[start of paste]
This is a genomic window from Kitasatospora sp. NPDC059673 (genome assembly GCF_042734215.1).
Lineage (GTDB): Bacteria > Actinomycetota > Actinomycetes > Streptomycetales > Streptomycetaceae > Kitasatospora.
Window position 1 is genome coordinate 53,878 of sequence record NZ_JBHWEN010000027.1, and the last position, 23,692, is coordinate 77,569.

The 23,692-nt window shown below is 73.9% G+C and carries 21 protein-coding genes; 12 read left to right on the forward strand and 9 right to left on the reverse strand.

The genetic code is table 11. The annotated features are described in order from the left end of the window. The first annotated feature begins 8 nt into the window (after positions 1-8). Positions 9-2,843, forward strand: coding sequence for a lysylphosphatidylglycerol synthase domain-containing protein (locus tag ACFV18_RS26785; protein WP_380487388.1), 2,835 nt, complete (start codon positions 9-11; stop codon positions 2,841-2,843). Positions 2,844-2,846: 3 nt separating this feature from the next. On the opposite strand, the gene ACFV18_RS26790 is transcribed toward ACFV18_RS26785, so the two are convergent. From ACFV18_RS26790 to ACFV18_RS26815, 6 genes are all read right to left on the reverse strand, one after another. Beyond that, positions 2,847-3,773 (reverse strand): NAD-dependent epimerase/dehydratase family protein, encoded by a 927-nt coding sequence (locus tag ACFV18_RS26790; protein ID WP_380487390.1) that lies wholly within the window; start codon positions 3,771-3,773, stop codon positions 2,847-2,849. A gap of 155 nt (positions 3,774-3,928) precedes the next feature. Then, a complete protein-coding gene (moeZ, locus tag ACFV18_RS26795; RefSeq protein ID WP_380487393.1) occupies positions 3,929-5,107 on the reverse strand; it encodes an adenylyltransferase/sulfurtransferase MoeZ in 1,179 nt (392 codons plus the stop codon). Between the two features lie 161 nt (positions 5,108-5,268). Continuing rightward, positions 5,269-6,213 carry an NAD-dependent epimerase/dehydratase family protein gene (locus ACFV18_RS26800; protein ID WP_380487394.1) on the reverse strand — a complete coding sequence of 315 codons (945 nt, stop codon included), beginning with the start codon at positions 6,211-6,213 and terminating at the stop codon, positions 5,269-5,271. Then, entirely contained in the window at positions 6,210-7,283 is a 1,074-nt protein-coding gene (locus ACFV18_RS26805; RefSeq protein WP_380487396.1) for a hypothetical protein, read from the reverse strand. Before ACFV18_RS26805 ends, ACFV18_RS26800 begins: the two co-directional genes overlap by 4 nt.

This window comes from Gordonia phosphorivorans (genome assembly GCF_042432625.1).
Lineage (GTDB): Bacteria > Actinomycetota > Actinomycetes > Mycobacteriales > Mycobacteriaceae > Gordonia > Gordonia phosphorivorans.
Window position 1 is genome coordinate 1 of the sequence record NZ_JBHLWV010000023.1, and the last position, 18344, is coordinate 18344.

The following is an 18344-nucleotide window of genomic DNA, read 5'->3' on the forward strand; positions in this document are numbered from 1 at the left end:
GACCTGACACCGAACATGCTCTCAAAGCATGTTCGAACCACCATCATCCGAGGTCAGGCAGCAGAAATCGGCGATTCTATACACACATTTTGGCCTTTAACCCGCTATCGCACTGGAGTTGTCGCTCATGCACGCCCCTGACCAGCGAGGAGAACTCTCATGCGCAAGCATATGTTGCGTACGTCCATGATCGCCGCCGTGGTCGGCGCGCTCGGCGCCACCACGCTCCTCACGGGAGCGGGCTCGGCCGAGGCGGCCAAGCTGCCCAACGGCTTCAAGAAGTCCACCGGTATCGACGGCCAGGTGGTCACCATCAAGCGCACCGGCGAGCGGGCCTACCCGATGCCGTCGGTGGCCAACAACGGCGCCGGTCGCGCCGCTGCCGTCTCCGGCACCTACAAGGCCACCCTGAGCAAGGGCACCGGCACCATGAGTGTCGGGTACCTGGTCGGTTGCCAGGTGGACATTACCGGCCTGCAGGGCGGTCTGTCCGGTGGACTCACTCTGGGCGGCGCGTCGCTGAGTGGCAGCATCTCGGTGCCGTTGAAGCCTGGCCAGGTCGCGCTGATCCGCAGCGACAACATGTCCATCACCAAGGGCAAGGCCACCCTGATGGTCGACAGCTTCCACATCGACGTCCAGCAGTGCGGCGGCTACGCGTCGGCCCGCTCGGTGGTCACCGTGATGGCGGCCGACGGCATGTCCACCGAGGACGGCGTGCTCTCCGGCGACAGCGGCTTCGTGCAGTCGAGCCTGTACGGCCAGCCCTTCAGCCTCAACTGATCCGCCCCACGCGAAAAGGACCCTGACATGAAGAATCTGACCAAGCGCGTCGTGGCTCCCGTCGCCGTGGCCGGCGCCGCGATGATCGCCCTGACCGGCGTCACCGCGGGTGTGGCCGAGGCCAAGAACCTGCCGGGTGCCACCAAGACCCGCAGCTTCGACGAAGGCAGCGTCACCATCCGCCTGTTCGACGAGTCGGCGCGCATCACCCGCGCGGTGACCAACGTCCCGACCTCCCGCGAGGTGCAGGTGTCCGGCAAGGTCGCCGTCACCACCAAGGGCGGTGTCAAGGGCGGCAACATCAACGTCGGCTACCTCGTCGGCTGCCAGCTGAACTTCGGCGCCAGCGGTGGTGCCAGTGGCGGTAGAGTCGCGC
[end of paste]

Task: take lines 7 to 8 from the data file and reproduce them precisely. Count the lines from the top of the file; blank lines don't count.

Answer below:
Lineage (GTDB): Bacteria > Actinomycetota > Actinomycetes > Mycobacteriales > Mycobacteriaceae > Gordonia > Gordonia phosphorivorans.
Window position 1 is genome coordinate 1 of the sequence record NZ_JBHLWV010000023.1, and the last position, 18344, is coordinate 18344.